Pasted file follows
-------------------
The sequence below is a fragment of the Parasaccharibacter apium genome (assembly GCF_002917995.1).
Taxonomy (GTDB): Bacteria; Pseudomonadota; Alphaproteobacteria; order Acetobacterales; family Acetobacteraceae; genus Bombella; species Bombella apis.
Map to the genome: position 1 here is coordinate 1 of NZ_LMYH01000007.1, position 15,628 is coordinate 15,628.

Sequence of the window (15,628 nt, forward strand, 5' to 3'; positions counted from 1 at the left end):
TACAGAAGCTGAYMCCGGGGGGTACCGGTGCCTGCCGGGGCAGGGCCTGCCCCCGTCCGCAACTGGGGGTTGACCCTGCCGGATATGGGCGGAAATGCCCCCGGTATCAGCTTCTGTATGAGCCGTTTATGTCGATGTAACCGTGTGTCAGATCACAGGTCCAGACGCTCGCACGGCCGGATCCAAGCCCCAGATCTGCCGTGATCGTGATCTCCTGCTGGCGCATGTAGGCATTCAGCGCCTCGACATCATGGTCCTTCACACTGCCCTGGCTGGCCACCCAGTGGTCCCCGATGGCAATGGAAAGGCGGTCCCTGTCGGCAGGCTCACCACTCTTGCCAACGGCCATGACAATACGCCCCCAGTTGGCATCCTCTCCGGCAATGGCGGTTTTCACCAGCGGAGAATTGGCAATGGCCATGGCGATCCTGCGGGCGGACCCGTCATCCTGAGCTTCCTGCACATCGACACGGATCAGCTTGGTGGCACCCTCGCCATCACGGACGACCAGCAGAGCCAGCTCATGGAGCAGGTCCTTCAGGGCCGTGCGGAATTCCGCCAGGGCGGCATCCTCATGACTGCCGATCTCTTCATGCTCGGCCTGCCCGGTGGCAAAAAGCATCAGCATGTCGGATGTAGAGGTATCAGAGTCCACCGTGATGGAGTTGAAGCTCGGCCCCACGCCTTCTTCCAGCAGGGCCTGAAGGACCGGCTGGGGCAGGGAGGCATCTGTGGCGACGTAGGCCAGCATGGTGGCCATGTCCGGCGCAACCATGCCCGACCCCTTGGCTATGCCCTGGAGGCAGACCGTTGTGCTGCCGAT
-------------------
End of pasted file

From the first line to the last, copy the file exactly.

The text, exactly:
The sequence below is a fragment of the Parasaccharibacter apium genome (assembly GCF_002917995.1).
Taxonomy (GTDB): Bacteria; Pseudomonadota; Alphaproteobacteria; order Acetobacterales; family Acetobacteraceae; genus Bombella; species Bombella apis.
Map to the genome: position 1 here is coordinate 1 of NZ_LMYH01000007.1, position 15,628 is coordinate 15,628.

Sequence of the window (15,628 nt, forward strand, 5' to 3'; positions counted from 1 at the left end):
TACAGAAGCTGAYMCCGGGGGGTACCGGTGCCTGCCGGGGCAGGGCCTGCCCCCGTCCGCAACTGGGGGTTGACCCTGCCGGATATGGGCGGAAATGCCCCCGGTATCAGCTTCTGTATGAGCCGTTTATGTCGATGTAACCGTGTGTCAGATCACAGGTCCAGACGCTCGCACGGCCGGATCCAAGCCCCAGATCTGCCGTGATCGTGATCTCCTGCTGGCGCATGTAGGCATTCAGCGCCTCGACATCATGGTCCTTCACACTGCCCTGGCTGGCCACCCAGTGGTCCCCGATGGCAATGGAAAGGCGGTCCCTGTCGGCAGGCTCACCACTCTTGCCAACGGCCATGACAATACGCCCCCAGTTGGCATCCTCTCCGGCAATGGCGGTTTTCACCAGCGGAGAATTGGCAATGGCCATGGCGATCCTGCGGGCGGACCCGTCATCCTGAGCTTCCTGCACATCGACACGGATCAGCTTGGTGGCACCCTCGCCATCACGGACGACCAGCAGAGCCAGCTCATGGAGCAGGTCCTTCAGGGCCGTGCGGAATTCCGCCAGGGCGGCATCCTCATGACTGCCGATCTCTTCATGCTCGGCCTGCCCGGTGGCAAAAAGCATCAGCATGTCGGATGTAGAGGTATCAGAGTCCACCGTGATGGAGTTGAAGCTCGGCCCCACGCCTTCTTCCAGCAGGGCCTGAAGGACCGGCTGGGGCAGGGAGGCATCTGTGGCGACGTAGGCCAGCATGGTGGCCATGTCCGGCGCAACCATGCCCGACCCCTTGGCTATGCCCTGGAGGCAGACCGTTGTGCTGCCGAT